Farm to Table CSA season kicks off | Chow | Bend | The Source Weekly - Bend, Oregon

Coverage for Central Oregon, by Central Oregonians.
100% Local. No Paywalls.

Every day, the Source publishes a mix of locally reported stories on our website, keeping you up to date on developments in news, food, music and the arts. We’re committed to covering this city where we live, this city that we love, and we hear regularly from readers who appreciate our ability to put breaking news in context.

The Source has been a free publication for its 22 years. It has been free as a print version and continued that way when we began to publish online, on social media and through our newsletters.

But, as most of our readers know, times are different for local journalism. Tech giants are hoovering up small businesses and small-business advertising—which has been the staple for locally owned media. Without these resources, journalism struggles to bring coverage of community news, arts and entertainment that social media cannot deliver.

Please consider becoming a supporter of locally owned journalism through our Source Insider program. Learn more about our program’s benefits by clicking through today.

Support Us Here

Food & Drink » Chow

Farm to Table CSA season kicks off

Over the last few weeks, Sarahlee Lawrence has been cutting up fifteen varieties of potatoes.

by

comment

Over the last few weeks, Sarahlee Lawrence has been cutting up fifteen varieties of potatoes. She has pink ones, purple ones, blue ones and the standard run-of-the-mill white spuds. She's so excited about planting these bits of root vegetables for this year's harvest that her voice quickens.

"We've got the full gamut of vegetables from early greens to pumpkins," Lawrence says. "It's going to be quite the experience."

This may be an understatement for Lawrence as this is her first season running a CSA . Last year she tended and harvested a test garden on her family's 30-year-old farm, Lawrence Farm in Terrebonne, but this year she's growing three acres and two greenhouses worth of vegetables and flowers for her garden called Rainbow Organics. All season long, Lawrence will put together baskets of veggies and flowers for her CSA members and sell the remaining produce at the Northwest Crossing farmer's market. In addition, members are invited to tour her farm and participate in events such as a canning day.


CSA, or Community Supported Agriculture, is a buzz term that has gained growing popularity over the past few years. For a few hundred dollars, families or individuals can sign up to receive a weekly bounty of a farm's best produce (as well as flowers, meat and eggs on some farms) from mid-spring until late fall. Many of Central Oregon's farmers meet weekly to discuss farming techniques, share tips and just hang out. "We get together and have potlucks," says Jerre Kosta Dodson of Dancing Cow Farm in Prineville. "It's a really good community."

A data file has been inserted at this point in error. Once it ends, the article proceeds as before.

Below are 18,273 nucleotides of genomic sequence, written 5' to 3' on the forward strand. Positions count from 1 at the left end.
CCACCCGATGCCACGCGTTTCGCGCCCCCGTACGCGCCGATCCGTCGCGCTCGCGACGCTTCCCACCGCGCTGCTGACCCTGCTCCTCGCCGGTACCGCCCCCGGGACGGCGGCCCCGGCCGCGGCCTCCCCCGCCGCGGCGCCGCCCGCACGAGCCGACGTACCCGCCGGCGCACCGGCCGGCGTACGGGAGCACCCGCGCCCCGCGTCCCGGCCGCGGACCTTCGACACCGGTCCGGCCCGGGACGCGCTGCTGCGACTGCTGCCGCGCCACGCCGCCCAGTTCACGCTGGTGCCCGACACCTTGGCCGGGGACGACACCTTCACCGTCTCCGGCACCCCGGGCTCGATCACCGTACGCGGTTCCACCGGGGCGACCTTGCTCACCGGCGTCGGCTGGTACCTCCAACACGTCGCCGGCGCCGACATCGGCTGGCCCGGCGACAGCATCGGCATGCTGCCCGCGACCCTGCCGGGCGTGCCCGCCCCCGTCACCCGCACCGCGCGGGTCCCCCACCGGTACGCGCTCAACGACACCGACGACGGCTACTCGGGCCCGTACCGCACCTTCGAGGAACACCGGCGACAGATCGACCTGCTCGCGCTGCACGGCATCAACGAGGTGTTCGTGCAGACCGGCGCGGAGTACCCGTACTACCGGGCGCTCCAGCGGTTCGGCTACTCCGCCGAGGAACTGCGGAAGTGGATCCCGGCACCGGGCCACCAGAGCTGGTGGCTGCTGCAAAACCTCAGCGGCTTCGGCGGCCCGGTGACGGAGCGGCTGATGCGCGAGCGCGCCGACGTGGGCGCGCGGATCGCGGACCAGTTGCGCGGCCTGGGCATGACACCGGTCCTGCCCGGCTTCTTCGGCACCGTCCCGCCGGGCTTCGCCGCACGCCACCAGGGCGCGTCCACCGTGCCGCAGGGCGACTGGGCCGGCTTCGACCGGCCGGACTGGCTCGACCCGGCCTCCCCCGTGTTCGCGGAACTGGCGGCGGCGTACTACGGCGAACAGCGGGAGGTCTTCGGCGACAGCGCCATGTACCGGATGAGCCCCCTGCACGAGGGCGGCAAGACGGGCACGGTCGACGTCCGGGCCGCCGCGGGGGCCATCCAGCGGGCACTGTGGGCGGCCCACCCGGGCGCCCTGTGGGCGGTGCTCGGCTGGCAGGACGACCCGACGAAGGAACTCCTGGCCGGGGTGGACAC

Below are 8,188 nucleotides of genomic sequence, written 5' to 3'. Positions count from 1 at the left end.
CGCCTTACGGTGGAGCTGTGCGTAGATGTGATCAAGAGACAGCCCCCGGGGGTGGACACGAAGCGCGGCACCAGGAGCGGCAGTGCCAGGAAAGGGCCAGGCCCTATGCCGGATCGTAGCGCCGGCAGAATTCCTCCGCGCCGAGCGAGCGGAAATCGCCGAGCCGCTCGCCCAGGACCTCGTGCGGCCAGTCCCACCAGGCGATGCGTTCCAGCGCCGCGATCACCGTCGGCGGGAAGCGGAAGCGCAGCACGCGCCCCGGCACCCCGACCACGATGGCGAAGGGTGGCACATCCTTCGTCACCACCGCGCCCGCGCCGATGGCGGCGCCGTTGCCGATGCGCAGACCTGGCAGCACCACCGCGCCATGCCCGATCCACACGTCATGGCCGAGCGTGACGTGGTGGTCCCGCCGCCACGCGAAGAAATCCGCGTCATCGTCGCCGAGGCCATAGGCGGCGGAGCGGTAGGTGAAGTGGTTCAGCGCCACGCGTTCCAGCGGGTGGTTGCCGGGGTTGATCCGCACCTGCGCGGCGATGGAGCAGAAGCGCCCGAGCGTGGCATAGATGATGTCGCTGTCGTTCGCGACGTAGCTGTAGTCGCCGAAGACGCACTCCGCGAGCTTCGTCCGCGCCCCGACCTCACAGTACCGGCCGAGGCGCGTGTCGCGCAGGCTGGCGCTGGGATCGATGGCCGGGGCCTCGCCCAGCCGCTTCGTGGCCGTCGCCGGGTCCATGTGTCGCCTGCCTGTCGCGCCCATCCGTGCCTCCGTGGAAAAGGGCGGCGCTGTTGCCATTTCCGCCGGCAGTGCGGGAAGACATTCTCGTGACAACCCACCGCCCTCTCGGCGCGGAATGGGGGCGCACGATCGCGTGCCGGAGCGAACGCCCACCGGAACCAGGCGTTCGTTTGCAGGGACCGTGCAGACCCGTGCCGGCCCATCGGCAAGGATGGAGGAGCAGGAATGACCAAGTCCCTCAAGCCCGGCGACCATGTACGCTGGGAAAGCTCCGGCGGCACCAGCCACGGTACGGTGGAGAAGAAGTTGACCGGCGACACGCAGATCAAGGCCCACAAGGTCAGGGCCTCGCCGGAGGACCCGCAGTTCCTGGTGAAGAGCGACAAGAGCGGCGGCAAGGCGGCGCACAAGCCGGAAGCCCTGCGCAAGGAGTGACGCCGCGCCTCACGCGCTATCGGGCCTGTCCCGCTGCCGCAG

Although Central Oregon's persistently frosty nights and searing hot summer days pose their share of challenges, local farmers are growing hundreds of varieties of vegetables, from lettuces and tomatoes to cucumbers and watermelons.

"I think there is a misconception about the diversity of food that we can grow here," says Gigi Meyer of Windflower Farm in Bend. "There are actually very few varieties of veggies that we can't grow. I grow tomatoes, eggplant, and peppers in the greenhouses - you'd never know they were grown in this high [elevation]."

While receiving fresh local produce is an obvious benefit of joining a CSA, there are many more advantages for farmers and members alike. In addition to keeping your carbon footprint low and supporting local businesses, the springtime membership fees help farmers finance the front end of their growing season, when they need the most financial support. "The CSA allows the farmer to buy seed and pay [staff]," says Dodson, who notes that extra help is needed during springtime for planting and preparation.

The farmers are also assured that they will have customers every week. "Knowing you have people to feed is really wonderful, especially when you're growing something like a vegetable that is very perishable," says Lawrence. "Knowing you have people who are going to eat your vegetables is a real blessing."

However, for many farmers, the real reward is the relationship built between the farm and the community.

"The best part is sharing in the joy of the community," says Kim Kambak from The Last Stand Farm in Prineville. "Of course I love it that people want to be part of a CSA, but I also love it that they learn how to garden themselves. That's what sustainability is - learning to provide for oneself in community," Kambak says.

Central Oregon CSAs

Paradise Farm, Bend

$25 wk/$100 month/$800 for 8 months

Pickup: Paradise Produce - 30 SW Century Drive

541-749-8024

Plainview Farms, Bend

$25 wk/$100 month/$800 for 8 months

Pickup: Paradise Produce - 30 SW Century Drive

541-420-0906.

Big Star Farm, Bend

$550 per season

Pickup: Downtown

541-318-9132

Dancing Cow Farm, Prineville

$484 to $550 per season

Pickup: Bend, Prineville, Redmond,
Powell Butte, Terrebonne

541-306-0226

Fields Farm, Bend

$600 per season

Pickup: Downtown
541-382-8059

The Last Stand Farm, Prineville

$550 per season, $638 with eggs

Pickup: Prineville and downtown

541-771-1923

Rainshadow Organics, Terrebonne

$600 per season

Pickup: Downtown, Sisters,
Terrebonne, Redmond

541.279.0841

Windflower Farm, Bend

$675 per season.

Pickup: Downtown and home delivery

541-318-1417

About The Author

Add a comment

More by Sara Roth